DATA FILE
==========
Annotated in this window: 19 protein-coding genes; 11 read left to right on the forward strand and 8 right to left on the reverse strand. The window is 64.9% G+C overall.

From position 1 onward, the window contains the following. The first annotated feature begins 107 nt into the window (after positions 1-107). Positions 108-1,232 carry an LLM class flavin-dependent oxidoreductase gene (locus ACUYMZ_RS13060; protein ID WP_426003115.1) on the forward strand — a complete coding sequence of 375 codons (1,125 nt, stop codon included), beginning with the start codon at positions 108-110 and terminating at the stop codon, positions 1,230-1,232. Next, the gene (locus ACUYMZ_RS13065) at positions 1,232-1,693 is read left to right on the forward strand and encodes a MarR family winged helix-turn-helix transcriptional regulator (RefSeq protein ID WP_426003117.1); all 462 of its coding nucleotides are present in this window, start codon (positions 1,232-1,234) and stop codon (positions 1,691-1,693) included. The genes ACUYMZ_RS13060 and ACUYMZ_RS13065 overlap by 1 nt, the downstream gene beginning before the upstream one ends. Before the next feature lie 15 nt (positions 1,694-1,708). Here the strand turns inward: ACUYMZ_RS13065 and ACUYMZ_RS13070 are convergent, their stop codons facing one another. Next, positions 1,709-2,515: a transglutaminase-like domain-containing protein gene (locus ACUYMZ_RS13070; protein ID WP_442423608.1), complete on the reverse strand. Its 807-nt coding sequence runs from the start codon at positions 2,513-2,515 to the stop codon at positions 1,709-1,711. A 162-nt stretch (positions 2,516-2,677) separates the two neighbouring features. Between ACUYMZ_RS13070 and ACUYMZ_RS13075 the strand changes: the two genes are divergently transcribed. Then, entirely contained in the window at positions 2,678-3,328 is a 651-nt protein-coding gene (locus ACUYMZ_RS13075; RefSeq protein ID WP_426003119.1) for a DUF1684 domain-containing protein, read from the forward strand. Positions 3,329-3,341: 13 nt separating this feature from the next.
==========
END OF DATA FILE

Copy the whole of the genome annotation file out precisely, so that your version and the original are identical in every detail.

Annotated in this window: 19 protein-coding genes; 11 read left to right on the forward strand and 8 right to left on the reverse strand. The window is 64.9% G+C overall.

From position 1 onward, the window contains the following. The first annotated feature begins 107 nt into the window (after positions 1-107). Positions 108-1,232 carry an LLM class flavin-dependent oxidoreductase gene (locus ACUYMZ_RS13060; protein ID WP_426003115.1) on the forward strand — a complete coding sequence of 375 codons (1,125 nt, stop codon included), beginning with the start codon at positions 108-110 and terminating at the stop codon, positions 1,230-1,232. Next, the gene (locus ACUYMZ_RS13065) at positions 1,232-1,693 is read left to right on the forward strand and encodes a MarR family winged helix-turn-helix transcriptional regulator (RefSeq protein ID WP_426003117.1); all 462 of its coding nucleotides are present in this window, start codon (positions 1,232-1,234) and stop codon (positions 1,691-1,693) included. The genes ACUYMZ_RS13060 and ACUYMZ_RS13065 overlap by 1 nt, the downstream gene beginning before the upstream one ends. Before the next feature lie 15 nt (positions 1,694-1,708). Here the strand turns inward: ACUYMZ_RS13065 and ACUYMZ_RS13070 are convergent, their stop codons facing one another. Next, positions 1,709-2,515: a transglutaminase-like domain-containing protein gene (locus ACUYMZ_RS13070; protein ID WP_442423608.1), complete on the reverse strand. Its 807-nt coding sequence runs from the start codon at positions 2,513-2,515 to the stop codon at positions 1,709-1,711. A 162-nt stretch (positions 2,516-2,677) separates the two neighbouring features. Between ACUYMZ_RS13070 and ACUYMZ_RS13075 the strand changes: the two genes are divergently transcribed. Then, entirely contained in the window at positions 2,678-3,328 is a 651-nt protein-coding gene (locus ACUYMZ_RS13075; RefSeq protein ID WP_426003119.1) for a DUF1684 domain-containing protein, read from the forward strand. Positions 3,329-3,341: 13 nt separating this feature from the next.